Most prolapsed hemorrhoids begin as an internal hemorrhoid in the lowest part of the rectum, just inside the anus. The hemorrhoids can then swell and descend through the anus, which is then referred to as a "prolapsed hemorrhoid." The blood vessels may shrink back up into the rectum, but others may become permanently prolapsed, meaning that they remain outside the anus permanently.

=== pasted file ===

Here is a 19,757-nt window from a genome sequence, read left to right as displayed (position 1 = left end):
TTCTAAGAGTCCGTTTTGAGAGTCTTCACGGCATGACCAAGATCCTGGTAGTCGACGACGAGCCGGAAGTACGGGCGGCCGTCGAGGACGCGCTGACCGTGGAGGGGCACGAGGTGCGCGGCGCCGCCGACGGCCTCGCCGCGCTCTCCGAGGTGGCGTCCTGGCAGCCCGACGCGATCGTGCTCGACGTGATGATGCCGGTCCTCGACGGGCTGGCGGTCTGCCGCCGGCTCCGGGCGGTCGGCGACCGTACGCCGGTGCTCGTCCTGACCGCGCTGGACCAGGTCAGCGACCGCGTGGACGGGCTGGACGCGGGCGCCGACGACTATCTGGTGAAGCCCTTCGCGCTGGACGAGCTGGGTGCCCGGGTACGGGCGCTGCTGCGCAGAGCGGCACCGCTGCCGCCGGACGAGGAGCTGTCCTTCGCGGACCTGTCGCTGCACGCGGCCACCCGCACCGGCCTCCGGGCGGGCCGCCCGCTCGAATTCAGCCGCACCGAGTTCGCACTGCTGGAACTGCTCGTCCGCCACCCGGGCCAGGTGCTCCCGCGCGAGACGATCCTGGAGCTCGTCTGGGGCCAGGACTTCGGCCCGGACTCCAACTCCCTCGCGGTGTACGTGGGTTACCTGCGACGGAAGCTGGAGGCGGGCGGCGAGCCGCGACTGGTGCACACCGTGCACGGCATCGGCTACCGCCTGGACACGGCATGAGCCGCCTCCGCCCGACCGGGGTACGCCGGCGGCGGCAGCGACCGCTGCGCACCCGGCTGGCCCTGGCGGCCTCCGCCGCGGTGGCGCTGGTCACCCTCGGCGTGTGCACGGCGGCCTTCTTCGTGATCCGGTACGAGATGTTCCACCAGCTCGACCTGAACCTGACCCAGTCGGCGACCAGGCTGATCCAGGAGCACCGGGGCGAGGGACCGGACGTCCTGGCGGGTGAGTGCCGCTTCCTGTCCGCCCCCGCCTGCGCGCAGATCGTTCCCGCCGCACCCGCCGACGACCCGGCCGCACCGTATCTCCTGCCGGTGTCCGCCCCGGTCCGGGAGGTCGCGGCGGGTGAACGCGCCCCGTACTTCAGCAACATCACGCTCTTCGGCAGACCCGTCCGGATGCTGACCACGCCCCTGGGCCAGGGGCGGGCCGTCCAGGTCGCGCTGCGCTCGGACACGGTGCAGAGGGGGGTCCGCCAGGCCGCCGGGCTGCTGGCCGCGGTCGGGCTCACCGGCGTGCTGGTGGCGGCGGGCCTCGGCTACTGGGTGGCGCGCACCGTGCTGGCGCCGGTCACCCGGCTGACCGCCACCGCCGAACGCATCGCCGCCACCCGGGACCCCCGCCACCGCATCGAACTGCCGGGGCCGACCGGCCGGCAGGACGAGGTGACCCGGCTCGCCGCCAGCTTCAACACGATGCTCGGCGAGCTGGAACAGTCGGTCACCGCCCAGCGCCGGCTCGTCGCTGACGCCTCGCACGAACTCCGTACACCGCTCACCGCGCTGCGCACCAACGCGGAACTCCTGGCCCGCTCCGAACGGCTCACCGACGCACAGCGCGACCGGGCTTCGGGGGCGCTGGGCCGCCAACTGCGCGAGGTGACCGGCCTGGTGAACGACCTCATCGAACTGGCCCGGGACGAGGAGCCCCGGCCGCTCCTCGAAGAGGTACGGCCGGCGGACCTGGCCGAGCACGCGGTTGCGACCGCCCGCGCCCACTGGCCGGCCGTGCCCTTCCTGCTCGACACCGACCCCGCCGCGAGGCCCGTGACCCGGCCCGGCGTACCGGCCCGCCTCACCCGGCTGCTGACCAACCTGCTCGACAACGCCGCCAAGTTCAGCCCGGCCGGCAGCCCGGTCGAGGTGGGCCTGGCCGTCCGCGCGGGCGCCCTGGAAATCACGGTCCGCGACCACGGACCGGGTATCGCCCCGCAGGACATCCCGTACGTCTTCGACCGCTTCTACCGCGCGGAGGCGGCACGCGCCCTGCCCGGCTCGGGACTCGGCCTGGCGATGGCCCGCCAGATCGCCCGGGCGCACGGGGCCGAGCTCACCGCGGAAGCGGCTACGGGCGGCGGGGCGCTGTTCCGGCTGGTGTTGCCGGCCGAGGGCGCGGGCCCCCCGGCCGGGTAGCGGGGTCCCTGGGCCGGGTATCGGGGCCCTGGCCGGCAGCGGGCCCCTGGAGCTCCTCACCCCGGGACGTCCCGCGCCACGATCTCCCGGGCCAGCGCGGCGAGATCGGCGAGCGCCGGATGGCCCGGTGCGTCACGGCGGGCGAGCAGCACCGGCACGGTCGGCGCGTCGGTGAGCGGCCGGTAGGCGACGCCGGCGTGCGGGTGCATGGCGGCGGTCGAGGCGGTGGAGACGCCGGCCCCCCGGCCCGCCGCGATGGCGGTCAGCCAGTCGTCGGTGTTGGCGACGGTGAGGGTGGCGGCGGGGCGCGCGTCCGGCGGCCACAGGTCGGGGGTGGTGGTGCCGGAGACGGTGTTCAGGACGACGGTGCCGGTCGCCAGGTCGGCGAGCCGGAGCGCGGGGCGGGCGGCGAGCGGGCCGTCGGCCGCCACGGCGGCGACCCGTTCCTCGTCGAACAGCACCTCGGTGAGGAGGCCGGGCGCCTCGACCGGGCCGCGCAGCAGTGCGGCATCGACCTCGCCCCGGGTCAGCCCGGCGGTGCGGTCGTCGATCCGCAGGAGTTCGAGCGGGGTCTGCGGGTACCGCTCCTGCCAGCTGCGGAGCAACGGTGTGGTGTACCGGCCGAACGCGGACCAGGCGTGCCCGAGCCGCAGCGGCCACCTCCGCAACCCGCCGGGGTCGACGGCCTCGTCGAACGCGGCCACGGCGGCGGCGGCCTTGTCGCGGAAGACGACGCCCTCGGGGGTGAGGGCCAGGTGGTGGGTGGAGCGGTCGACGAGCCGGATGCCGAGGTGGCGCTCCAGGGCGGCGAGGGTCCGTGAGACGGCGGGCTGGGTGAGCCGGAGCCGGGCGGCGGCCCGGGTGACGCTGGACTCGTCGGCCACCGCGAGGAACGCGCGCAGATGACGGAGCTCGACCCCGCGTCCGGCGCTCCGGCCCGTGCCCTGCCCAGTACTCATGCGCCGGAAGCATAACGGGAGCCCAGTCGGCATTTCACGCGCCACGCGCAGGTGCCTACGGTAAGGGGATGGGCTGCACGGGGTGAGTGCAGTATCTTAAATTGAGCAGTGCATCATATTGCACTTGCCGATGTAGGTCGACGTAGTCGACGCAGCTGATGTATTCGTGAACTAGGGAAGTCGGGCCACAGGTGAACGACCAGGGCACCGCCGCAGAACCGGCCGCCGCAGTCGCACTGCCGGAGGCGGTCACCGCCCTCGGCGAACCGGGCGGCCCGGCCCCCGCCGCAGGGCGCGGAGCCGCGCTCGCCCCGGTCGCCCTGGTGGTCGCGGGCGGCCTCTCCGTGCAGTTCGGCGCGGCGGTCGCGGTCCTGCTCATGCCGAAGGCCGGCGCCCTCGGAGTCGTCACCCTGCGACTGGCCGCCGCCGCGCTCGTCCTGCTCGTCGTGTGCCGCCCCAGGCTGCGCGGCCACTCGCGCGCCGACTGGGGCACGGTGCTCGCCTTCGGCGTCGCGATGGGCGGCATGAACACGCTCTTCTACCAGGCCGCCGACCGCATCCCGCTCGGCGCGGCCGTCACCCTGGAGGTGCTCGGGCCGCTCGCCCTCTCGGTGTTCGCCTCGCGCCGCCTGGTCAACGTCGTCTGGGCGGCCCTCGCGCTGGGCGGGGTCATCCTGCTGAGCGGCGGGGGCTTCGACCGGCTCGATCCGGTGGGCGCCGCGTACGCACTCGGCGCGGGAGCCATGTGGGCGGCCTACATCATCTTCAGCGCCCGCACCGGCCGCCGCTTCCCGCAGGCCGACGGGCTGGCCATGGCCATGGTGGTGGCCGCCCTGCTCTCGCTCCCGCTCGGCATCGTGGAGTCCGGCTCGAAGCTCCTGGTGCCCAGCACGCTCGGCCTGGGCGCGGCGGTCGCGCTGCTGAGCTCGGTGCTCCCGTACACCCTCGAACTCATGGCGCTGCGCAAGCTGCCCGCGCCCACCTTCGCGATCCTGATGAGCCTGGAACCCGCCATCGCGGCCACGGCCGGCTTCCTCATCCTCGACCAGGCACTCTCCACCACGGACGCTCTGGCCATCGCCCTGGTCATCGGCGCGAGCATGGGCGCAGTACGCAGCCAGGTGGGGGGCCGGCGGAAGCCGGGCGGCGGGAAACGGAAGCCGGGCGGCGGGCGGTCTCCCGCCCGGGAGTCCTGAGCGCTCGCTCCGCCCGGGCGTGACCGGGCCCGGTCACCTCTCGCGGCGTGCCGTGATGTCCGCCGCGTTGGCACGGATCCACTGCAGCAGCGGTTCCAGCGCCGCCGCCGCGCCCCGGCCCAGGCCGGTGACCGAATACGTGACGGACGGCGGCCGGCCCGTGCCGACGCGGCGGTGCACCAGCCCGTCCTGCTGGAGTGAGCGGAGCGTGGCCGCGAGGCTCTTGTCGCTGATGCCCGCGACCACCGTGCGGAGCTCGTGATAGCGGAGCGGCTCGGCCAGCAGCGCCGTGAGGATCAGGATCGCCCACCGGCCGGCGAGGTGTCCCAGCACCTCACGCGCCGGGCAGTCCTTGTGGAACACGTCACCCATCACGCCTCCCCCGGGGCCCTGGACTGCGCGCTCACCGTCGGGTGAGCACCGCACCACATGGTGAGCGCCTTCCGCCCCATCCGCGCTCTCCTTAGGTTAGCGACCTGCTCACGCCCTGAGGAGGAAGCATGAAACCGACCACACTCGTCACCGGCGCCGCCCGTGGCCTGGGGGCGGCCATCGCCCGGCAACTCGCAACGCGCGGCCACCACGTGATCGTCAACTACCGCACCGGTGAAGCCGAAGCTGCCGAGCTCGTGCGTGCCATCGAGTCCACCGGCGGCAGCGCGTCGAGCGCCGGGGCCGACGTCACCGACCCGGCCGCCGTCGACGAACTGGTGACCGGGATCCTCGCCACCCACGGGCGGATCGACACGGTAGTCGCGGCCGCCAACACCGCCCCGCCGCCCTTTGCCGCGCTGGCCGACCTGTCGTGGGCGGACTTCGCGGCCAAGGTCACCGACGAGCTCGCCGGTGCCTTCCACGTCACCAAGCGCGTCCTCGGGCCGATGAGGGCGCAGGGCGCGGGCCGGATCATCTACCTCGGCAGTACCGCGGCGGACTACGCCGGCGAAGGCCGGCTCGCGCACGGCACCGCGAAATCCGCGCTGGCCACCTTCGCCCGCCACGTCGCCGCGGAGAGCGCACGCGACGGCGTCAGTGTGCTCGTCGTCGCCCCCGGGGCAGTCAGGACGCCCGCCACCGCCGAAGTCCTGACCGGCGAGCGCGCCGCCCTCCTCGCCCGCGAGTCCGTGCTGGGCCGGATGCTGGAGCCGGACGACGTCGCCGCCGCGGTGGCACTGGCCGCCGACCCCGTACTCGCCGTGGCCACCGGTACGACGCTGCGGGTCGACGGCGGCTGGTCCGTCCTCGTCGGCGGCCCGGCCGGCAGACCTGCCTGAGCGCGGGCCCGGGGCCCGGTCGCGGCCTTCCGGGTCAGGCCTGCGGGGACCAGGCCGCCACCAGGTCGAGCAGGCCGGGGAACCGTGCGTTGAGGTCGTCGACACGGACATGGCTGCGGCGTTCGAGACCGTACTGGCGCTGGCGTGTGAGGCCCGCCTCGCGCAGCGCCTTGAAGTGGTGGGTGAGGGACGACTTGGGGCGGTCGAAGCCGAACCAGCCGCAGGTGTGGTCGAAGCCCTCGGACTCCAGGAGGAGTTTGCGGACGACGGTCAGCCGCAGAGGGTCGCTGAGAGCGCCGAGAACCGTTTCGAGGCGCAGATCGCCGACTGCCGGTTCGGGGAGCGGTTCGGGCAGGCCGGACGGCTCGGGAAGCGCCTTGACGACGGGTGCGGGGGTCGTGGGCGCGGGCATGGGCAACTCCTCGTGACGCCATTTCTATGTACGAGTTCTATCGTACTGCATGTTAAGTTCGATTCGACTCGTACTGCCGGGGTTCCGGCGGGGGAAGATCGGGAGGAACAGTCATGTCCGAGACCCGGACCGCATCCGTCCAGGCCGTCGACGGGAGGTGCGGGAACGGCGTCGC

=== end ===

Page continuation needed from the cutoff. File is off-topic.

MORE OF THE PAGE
For some, prolapsed hemorrhoids can result in bloody stools. If severe, they may require surgery, especially if they are permanently prolapsed. For many hemorrhoid patients, dietary changes and alterations in bathroom habits can be very effective and surgery is not necessary.
Hemorrhoids are very common, with 75% of all people having one or more at some point in their life.